P. sinensis is fairly extensively farmed in Thailand, as well, with the (around the late 1990s) estimate of 6 million turtles hatching on Thai farms annually.
Turtle farming is undertaken in
Van Hung Village, in Cat Thinh Commune (
Turtle farming in the United States started in the early 1900s, with farms in
Since the 1960s, a number of turtle farms have operated in several states, including Oklahoma and Louisiana. According to Louisiana agricultural scientists, Louisiana had around 60 turtle farms in 2007, producing some 10 million turtles a year. In 2004, 72 turtle farms were licensed by the State of Louisiana. The industry is said to have started "70-some years" ago (i.e., in the 1930s) with farmers collecting eggs laid by wild turtles, getting them to hatch, and selling the hatchlings as pets.
The US turtle industry suffered a serious setback in 1975 when the US Food and Drug Administration prohibited interstate trade in small turtles, specifically those with carapace lengths of less than 4 inches, to prevent spreading Salmonella infection. The FDA ban does allow for farmers to sell turtles within the US to be used for legitimate educational, scientific, or exhibitional purposes, and to sell turtles outside the US clearly marked as "Export Only".
To export any turtles, farmers are required to obtain an export permit by the United States Fish and Wildlife Service. Louisiana requires additional testing for farmer licensing: an anti-salmonellosis prophylactic treatment regimen developed at Louisiana State University by Ronald Siebeling and later enhanced by Mark Mitchell.
Because of the domestic ban and emphasis on exporting them internationally, the size of US turtle industry's volume can be surmised from recorded export data. The cumulative data includes both farmed and wild-caught turtles, but the farmed component is usually predominant. According to a study by the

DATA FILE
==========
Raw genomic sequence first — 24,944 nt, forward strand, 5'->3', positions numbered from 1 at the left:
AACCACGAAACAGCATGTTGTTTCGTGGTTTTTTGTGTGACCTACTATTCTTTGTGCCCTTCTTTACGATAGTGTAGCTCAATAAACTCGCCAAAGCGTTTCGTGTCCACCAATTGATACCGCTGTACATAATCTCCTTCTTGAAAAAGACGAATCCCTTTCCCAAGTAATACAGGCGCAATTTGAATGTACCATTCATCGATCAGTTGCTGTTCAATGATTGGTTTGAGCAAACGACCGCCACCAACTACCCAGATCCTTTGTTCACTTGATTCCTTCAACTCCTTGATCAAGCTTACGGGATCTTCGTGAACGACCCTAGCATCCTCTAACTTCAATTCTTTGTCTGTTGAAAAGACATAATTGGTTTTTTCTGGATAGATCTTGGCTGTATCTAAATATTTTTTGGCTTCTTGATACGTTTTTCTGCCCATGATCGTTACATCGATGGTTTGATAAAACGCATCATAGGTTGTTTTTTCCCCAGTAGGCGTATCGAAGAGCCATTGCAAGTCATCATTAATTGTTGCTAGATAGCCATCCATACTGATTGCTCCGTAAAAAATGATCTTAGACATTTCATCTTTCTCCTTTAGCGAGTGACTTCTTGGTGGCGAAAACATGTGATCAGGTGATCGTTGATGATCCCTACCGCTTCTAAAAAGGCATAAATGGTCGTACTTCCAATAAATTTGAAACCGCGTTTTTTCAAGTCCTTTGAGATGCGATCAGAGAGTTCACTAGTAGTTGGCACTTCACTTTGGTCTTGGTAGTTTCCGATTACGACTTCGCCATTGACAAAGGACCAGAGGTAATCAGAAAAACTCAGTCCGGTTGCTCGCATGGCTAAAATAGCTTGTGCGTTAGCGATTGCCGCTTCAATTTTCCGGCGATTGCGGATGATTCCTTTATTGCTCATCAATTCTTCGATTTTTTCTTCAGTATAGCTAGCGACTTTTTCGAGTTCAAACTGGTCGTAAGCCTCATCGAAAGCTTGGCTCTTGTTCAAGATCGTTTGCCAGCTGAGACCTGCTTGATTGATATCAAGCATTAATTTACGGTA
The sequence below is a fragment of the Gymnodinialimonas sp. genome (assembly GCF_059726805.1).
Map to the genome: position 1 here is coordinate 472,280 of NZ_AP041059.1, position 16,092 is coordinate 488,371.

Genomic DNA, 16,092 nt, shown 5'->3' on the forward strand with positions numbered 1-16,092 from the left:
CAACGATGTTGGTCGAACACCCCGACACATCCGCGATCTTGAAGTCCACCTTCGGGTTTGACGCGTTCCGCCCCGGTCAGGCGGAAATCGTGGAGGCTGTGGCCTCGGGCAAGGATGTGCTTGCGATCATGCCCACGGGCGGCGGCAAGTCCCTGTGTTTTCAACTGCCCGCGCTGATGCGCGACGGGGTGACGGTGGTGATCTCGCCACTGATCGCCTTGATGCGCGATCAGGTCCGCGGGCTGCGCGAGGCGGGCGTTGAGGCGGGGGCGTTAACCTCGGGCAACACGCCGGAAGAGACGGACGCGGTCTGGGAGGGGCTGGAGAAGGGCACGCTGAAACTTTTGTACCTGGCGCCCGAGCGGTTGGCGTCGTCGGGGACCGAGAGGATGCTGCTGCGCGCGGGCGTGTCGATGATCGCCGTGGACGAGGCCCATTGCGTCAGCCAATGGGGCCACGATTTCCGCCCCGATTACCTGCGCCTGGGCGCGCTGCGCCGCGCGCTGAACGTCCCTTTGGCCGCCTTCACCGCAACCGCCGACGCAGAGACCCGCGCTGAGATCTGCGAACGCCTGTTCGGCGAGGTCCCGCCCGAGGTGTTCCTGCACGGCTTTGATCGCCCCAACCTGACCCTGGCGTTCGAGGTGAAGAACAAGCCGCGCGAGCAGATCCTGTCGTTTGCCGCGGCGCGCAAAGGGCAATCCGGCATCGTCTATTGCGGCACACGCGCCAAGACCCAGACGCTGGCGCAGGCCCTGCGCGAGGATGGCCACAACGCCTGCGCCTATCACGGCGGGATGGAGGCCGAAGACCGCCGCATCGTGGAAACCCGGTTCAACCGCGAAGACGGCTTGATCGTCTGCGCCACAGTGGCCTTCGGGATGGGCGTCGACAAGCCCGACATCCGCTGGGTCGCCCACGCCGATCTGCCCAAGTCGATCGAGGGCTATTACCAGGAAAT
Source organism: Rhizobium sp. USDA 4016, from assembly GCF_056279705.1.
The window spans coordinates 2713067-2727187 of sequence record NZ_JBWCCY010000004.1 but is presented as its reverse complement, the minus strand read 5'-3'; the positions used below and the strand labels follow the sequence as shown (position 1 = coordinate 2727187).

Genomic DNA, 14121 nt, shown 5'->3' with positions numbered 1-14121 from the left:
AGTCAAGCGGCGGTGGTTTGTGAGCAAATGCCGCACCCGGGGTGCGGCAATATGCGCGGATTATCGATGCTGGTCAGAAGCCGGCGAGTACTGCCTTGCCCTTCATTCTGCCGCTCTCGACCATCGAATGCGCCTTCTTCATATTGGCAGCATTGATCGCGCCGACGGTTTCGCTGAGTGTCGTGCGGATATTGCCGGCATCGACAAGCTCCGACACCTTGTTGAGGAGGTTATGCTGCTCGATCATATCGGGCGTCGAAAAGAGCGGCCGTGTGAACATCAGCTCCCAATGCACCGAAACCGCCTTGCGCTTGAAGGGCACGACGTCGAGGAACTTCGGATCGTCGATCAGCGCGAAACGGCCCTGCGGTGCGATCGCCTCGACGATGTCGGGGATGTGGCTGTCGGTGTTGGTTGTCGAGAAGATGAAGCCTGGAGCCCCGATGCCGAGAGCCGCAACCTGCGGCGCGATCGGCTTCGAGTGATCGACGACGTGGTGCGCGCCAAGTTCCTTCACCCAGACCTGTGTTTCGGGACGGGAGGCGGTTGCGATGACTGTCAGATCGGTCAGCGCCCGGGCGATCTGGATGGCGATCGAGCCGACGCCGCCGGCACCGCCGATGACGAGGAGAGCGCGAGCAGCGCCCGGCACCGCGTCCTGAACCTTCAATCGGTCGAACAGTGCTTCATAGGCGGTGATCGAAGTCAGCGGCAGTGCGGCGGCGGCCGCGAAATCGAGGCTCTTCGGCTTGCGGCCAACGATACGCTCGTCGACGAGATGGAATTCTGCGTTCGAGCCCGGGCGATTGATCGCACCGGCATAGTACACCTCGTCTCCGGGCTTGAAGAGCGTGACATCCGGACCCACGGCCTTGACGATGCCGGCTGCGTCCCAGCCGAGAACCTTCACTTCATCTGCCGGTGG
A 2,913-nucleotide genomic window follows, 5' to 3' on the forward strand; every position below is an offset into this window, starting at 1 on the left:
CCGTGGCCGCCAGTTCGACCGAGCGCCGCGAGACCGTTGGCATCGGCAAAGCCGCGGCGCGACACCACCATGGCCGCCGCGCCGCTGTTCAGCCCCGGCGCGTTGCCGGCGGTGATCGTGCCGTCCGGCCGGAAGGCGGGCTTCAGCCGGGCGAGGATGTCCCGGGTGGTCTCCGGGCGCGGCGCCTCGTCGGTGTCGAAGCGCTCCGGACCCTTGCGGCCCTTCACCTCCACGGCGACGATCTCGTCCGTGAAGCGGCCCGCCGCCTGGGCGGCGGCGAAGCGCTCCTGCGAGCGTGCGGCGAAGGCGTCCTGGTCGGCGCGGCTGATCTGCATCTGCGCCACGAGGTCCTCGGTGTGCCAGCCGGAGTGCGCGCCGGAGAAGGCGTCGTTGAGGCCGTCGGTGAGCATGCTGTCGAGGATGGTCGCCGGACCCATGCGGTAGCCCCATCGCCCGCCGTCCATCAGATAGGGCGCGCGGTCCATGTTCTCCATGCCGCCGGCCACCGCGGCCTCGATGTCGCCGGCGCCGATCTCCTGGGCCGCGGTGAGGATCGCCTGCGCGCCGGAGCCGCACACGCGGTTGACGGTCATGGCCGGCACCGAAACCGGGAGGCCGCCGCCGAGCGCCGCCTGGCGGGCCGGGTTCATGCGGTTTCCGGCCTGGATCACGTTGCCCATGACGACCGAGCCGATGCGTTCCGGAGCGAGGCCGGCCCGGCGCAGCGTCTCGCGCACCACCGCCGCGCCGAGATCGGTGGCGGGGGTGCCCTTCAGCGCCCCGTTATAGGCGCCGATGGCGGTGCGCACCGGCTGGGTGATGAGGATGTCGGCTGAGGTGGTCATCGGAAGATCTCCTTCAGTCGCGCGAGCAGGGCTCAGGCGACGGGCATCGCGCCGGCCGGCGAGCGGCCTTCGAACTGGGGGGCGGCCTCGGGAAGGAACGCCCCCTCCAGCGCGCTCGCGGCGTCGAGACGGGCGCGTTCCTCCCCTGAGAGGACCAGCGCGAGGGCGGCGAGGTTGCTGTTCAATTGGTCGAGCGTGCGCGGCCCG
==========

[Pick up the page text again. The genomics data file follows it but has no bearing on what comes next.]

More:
Over one-half of all turtles exported from the United States over the study period were
In the 2010s, the US turtle farming industry reports dropping exports, perhaps due to the reduced demand for turtle hatchlings from Asian countries, whose own turtle farms are becoming more self-sufficient. According to one report, the US turtle production dropped from 13.4 million animals in 2004 to 4 million in 2013.
Due to the lack of CITES certification, turtle products cannot be exported outside of the Cayman Islands and the United Kingdom. However, the farm claims on its website that "even the sale of turtle meat has a positive conservation impact because it greatly reduces poaching in the wild, which is often otherwise uncontrollable, both in terms of numbers and indiscriminate in terms of age and sex".
Effect on wild populations
As the conservation expert Peter Paul van Dijk noted, the farmed turtles gradually replace wild-caught ones in the open markets of China, with the percentage of farm-raised individuals in the "visible" trade growing from around 30% in 2000 to around 70% around 2007. However, he and other experts caution that turtle farming creates extra pressure on the wild populations, as farmers commonly believe in the superiority of wild-caught breeding stock and place a premium on wild-caught breeders, which may create an incentive for turtle hunters to seek and catch the last remaining wild specimens of some species. 
Even the potentially appealing concept of raising turtles at a farm to release into the wild (as done with some numbers of sea turtles at the Caymans establishment) is questioned by some veterinarians who have had some experience with farm operations. They caution that this may introduce into the wild populations infectious diseases that occur on the farm, but have not (yet) been occurring in the wild.
- Alligator farm
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- Links from Declared Turtle Trade From the United States - breakdown by species